When our cell phones came and they had emails on them, anyone who was at work at that time, and let me tell you, it wasn’t a joyous day. When email came onto our mobile devices, firstly, we heard rumors that someone has got a Blackberry. The rumor went around the office, “You need to go into John’s desk. He’s got a Blackberry.” We had this innate curiosity and wondered what it would be like to be able to deal with all my emails when I’m stuck in the elevator or on the train in the morning. Dealing with emails in unproductive times would free us up to relax over a coffee in the afternoon, maybe gaze out the window, go and chat at someone else’s desk.
We thought it was going to be this joyous thing when email came on to our cell phones. In fact, what happens is the average working day increased by about 25% to 27%. Anytime that we’re sitting there thinking work feels more demanding than it ever was before. That’s because literally, we’re doing more units and more blocks of work than we have ever done before. It’s also demanding our attention more. The more that we are consumed with having to think about work, it lives inside our consciousness. It means we’ve got no escape from it. One of the best things that any of us could do is in my book. There are some simple interventions that are almost so simple. You might feel, “How is that going to be helpful?”
I’ll give you one example. The power of taking a lunch break might seem almost too banal or trivial for me to suggest it but here are some of the things we know about lunch breaks. Let’s see what the absence of a break is. The worst time to find yourself in court is before lunch because judges and juries are more critical, judgmental and likely to reach a negative conclusion. Consequently, that’s applied to work as well. We can observe this in schoolchildren. If you give schoolchildren a five-minute break every hour, their performance goes up during the course of the day. Those little bits of breaks to reenergize their enthusiasm and their results go up. If you don’t give them a break every hour, their results go down during the course of the day. In fact, the worst-performing children go down more than the best-performing children. There seems to be something about breaks that reenergizes us. It almost seems too trivial to mention but that’s one of the interesting things about work. We can make our experiences in our jobs much better if we observe a few simple disciplines that are easy for us to do but sometimes wriggle out of our attention.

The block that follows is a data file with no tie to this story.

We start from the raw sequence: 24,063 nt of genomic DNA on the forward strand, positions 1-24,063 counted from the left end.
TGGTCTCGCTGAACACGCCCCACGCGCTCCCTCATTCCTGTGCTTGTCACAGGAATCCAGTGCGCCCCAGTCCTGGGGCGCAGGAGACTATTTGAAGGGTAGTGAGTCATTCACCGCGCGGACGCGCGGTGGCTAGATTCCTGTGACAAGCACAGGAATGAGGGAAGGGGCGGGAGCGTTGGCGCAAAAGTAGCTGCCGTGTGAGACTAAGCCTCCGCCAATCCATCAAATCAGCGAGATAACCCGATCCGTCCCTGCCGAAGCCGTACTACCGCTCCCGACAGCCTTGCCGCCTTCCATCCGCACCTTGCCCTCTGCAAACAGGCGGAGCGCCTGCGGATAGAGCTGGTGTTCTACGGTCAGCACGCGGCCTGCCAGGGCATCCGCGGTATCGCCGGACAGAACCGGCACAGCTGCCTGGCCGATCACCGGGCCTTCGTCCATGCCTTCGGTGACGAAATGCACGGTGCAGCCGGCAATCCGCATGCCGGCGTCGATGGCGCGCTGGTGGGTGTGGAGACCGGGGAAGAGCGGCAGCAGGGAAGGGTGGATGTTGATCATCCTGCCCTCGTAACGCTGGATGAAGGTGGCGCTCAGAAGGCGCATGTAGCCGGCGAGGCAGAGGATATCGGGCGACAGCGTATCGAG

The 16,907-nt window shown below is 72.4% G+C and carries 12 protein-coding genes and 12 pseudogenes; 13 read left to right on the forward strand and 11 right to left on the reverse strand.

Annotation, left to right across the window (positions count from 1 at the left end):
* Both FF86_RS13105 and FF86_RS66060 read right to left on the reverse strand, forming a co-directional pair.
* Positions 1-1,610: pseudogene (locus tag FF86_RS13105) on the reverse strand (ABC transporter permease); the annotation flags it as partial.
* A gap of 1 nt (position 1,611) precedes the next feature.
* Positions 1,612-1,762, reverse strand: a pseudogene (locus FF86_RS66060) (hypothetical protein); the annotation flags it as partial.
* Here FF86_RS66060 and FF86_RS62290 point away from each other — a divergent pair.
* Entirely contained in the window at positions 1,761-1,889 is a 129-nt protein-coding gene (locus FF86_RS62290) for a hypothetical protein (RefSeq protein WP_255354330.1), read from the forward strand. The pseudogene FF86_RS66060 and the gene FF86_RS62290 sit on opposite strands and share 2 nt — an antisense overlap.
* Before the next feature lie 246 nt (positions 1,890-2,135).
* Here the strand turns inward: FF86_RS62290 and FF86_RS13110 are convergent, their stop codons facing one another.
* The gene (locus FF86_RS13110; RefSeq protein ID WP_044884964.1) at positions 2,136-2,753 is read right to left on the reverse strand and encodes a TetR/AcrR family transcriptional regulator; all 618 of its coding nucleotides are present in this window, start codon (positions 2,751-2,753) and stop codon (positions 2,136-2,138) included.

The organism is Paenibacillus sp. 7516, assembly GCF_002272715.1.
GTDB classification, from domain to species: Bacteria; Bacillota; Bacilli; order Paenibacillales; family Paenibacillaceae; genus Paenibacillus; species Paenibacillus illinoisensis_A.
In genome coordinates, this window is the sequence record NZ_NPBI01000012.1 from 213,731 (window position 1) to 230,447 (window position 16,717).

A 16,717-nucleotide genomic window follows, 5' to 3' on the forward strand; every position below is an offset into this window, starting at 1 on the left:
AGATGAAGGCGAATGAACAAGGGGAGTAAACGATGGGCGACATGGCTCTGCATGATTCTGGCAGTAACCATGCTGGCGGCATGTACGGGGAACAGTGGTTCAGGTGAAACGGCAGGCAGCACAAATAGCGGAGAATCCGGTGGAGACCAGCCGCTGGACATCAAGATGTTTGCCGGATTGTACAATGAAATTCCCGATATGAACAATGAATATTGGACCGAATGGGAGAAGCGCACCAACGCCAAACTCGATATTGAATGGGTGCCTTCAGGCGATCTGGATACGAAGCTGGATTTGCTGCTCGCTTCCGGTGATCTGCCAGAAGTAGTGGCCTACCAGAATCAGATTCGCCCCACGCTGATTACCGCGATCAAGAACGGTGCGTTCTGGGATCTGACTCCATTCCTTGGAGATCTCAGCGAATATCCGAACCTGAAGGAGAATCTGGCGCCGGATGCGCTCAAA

It reminded me when I worked as an account executive in a lending office. I would love to get out for my lunch break because I couldn’t stand to be stuck in this office all day long. I would make that lunch break in an hour, to be honest with you. I would go home to get away from the office. Now that I work out of my home, I don’t even want a lunch break. I love what I do and I love working at home. I have this sense of, “I don’t even need that now.” Do some of us need to work virtually to get away? Did you look at that at all in your work?